We scraped a LOT of creosote out of the stovepipes. The chimney was, as it had already proven, a fire waiting to happen.
Somebody sent me an Amazon link, and I have bookmarked it and will spend money there as soon as I get the money together. That’s the very next cabin-related purchase. Every two months, like clockwork, from now on.
My good neighbor D came over after lunch to help get the pipes down and cleaned. Being a more responsible type, he already owned the necessary tools.
Taped a garbage bag under the ceiling box, to catch what fell.
The biggest accumulation was up near the box, in the reducer. Reducers are a bad idea, it seems.
And all back together, and probably sometime tonight I’ll get up the nerve to actually fire it up. I’ll keep telling myself the inside the chimney is now clean as a whistle and there’s nothing flammable in there.
It won’t help. Good servant, terrible master.
A word about adrenalin: In the course of a long life, I’ve had lots of opportunity to take care of situations while I’m really scared. I can feel my heart pounding and I’m about six inches from freaking completely out, but I can prioritize what needs to be done and work down the checklist at warp speed. Afterward I can rarely think of a thing I should have done differently – except for avoiding the situation. But also afterward, I’m wrung out like a dishrag and just about useless for anything. This morning I took the boys to Gitmo, because I didn’t need them underfoot while I cleaned up and there was still time to go shit-shoveling. But when I got back to the Lair all I could do was sit in a chair and watch the walls move, and didn’t start feeling better until just before D called.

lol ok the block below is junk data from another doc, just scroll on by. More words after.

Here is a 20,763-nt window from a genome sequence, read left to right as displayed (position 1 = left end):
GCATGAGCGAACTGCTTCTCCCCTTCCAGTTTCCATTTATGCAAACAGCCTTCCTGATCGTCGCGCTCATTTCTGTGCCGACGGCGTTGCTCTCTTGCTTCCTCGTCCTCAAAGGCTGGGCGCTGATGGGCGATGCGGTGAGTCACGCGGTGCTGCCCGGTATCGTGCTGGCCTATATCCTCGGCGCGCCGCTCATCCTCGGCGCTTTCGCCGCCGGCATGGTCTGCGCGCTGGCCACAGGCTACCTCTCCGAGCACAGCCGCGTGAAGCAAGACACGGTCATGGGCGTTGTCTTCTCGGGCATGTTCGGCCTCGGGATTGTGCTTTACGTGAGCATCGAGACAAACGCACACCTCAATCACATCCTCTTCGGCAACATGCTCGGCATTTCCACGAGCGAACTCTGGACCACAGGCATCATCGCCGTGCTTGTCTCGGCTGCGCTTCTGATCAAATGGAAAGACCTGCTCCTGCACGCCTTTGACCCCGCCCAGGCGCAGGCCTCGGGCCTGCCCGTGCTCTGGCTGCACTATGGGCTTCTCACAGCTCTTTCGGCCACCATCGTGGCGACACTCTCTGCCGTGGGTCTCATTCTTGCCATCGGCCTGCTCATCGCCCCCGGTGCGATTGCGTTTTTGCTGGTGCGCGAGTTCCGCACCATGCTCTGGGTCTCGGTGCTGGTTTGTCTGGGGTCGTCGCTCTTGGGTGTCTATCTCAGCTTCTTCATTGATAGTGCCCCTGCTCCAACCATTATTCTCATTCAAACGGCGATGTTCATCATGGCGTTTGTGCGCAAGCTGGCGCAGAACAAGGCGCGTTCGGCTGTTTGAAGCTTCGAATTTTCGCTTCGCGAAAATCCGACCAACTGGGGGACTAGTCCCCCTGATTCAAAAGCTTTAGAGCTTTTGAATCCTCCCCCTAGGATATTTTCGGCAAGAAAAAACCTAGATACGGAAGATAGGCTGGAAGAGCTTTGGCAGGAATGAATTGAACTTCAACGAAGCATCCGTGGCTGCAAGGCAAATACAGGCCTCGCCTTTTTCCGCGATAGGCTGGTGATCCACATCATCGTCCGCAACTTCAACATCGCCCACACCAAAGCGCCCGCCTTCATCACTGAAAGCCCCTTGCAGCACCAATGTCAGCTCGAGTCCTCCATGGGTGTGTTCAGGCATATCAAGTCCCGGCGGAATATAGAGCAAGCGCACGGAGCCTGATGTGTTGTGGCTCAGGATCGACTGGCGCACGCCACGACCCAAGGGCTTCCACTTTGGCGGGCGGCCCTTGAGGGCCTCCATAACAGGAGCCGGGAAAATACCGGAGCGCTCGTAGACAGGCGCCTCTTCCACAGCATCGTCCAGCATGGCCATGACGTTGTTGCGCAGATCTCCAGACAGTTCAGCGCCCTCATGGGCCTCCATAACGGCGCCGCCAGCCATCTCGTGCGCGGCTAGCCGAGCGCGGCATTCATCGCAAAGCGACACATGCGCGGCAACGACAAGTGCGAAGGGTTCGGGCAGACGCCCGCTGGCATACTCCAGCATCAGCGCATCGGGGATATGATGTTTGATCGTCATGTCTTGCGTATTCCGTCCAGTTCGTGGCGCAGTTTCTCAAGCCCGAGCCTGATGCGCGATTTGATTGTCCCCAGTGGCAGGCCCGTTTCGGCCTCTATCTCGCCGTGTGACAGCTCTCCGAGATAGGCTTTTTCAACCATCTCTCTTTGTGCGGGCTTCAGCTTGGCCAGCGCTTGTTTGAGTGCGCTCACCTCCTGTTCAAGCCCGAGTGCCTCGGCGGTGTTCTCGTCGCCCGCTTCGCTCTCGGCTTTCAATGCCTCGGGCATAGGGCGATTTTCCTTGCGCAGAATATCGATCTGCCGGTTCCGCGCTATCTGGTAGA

Guess it’s good it’s not the other way around. Hindsight is a bitch, especially when it involves hysteria. This place took me years to get to the point where it’s at, and this morning I almost lost it due to maintenance failure. That would have sucked.